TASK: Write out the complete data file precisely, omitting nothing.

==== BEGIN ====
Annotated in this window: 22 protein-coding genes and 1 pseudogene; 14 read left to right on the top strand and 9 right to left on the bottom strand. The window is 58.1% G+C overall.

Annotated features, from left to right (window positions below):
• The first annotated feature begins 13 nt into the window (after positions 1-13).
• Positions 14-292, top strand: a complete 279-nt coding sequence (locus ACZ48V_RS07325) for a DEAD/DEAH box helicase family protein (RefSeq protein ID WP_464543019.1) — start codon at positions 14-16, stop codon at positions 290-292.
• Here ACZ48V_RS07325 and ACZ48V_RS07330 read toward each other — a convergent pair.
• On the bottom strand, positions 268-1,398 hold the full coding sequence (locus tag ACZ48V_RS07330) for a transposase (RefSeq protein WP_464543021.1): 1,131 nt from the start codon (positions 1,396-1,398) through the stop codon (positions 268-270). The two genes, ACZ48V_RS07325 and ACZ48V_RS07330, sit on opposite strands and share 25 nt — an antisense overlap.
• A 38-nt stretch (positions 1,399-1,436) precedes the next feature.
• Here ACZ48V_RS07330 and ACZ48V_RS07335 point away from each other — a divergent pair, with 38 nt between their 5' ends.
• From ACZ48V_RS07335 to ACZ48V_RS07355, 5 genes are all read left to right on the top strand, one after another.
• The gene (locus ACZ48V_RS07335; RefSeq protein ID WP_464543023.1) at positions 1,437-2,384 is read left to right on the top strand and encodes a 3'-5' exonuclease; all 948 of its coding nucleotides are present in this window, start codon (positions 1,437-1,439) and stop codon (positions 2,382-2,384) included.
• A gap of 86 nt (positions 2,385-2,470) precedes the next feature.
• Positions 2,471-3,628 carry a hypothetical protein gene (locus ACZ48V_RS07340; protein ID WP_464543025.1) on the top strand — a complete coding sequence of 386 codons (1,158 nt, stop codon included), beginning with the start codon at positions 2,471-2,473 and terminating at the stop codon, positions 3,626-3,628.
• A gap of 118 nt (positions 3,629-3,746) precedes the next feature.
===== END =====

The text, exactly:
Annotated in this window: 22 protein-coding genes and 1 pseudogene; 14 read left to right on the top strand and 9 right to left on the bottom strand. The window is 58.1% G+C overall.

Annotated features, from left to right (window positions below):
• The first annotated feature begins 13 nt into the window (after positions 1-13).
• Positions 14-292, top strand: a complete 279-nt coding sequence (locus ACZ48V_RS07325) for a DEAD/DEAH box helicase family protein (RefSeq protein ID WP_464543019.1) — start codon at positions 14-16, stop codon at positions 290-292.
• Here ACZ48V_RS07325 and ACZ48V_RS07330 read toward each other — a convergent pair.
• On the bottom strand, positions 268-1,398 hold the full coding sequence (locus tag ACZ48V_RS07330) for a transposase (RefSeq protein WP_464543021.1): 1,131 nt from the start codon (positions 1,396-1,398) through the stop codon (positions 268-270). The two genes, ACZ48V_RS07325 and ACZ48V_RS07330, sit on opposite strands and share 25 nt — an antisense overlap.
• A 38-nt stretch (positions 1,399-1,436) precedes the next feature.
• Here ACZ48V_RS07330 and ACZ48V_RS07335 point away from each other — a divergent pair, with 38 nt between their 5' ends.
• From ACZ48V_RS07335 to ACZ48V_RS07355, 5 genes are all read left to right on the top strand, one after another.
• The gene (locus ACZ48V_RS07335; RefSeq protein ID WP_464543023.1) at positions 1,437-2,384 is read left to right on the top strand and encodes a 3'-5' exonuclease; all 948 of its coding nucleotides are present in this window, start codon (positions 1,437-1,439) and stop codon (positions 2,382-2,384) included.
• A gap of 86 nt (positions 2,385-2,470) precedes the next feature.
• Positions 2,471-3,628 carry a hypothetical protein gene (locus ACZ48V_RS07340; protein ID WP_464543025.1) on the top strand — a complete coding sequence of 386 codons (1,158 nt, stop codon included), beginning with the start codon at positions 2,471-2,473 and terminating at the stop codon, positions 3,626-3,628.
• A gap of 118 nt (positions 3,629-3,746) precedes the next feature.